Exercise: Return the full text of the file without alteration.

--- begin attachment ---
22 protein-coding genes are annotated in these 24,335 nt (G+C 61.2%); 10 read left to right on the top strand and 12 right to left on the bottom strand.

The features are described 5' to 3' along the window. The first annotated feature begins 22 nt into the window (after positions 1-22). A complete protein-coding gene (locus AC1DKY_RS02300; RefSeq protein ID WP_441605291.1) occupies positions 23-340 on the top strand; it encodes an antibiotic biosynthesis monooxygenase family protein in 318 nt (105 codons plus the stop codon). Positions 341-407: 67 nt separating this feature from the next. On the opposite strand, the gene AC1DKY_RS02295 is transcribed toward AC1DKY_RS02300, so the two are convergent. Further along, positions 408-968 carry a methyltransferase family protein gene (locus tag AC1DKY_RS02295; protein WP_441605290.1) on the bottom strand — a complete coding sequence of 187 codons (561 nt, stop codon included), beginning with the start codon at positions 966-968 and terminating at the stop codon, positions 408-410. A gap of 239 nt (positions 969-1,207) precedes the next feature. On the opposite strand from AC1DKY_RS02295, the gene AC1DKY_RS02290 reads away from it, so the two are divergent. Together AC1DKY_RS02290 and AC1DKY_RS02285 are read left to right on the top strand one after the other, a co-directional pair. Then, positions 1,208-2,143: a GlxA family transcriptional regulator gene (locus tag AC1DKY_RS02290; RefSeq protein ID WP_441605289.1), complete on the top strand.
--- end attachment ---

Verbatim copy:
22 protein-coding genes are annotated in these 24,335 nt (G+C 61.2%); 10 read left to right on the top strand and 12 right to left on the bottom strand.

The features are described 5' to 3' along the window. The first annotated feature begins 22 nt into the window (after positions 1-22). A complete protein-coding gene (locus AC1DKY_RS02300; RefSeq protein ID WP_441605291.1) occupies positions 23-340 on the top strand; it encodes an antibiotic biosynthesis monooxygenase family protein in 318 nt (105 codons plus the stop codon). Positions 341-407: 67 nt separating this feature from the next. On the opposite strand, the gene AC1DKY_RS02295 is transcribed toward AC1DKY_RS02300, so the two are convergent. Further along, positions 408-968 carry a methyltransferase family protein gene (locus tag AC1DKY_RS02295; protein WP_441605290.1) on the bottom strand — a complete coding sequence of 187 codons (561 nt, stop codon included), beginning with the start codon at positions 966-968 and terminating at the stop codon, positions 408-410. A gap of 239 nt (positions 969-1,207) precedes the next feature. On the opposite strand from AC1DKY_RS02295, the gene AC1DKY_RS02290 reads away from it, so the two are divergent. Together AC1DKY_RS02290 and AC1DKY_RS02285 are read left to right on the top strand one after the other, a co-directional pair. Then, positions 1,208-2,143: a GlxA family transcriptional regulator gene (locus tag AC1DKY_RS02290; RefSeq protein ID WP_441605289.1), complete on the top strand.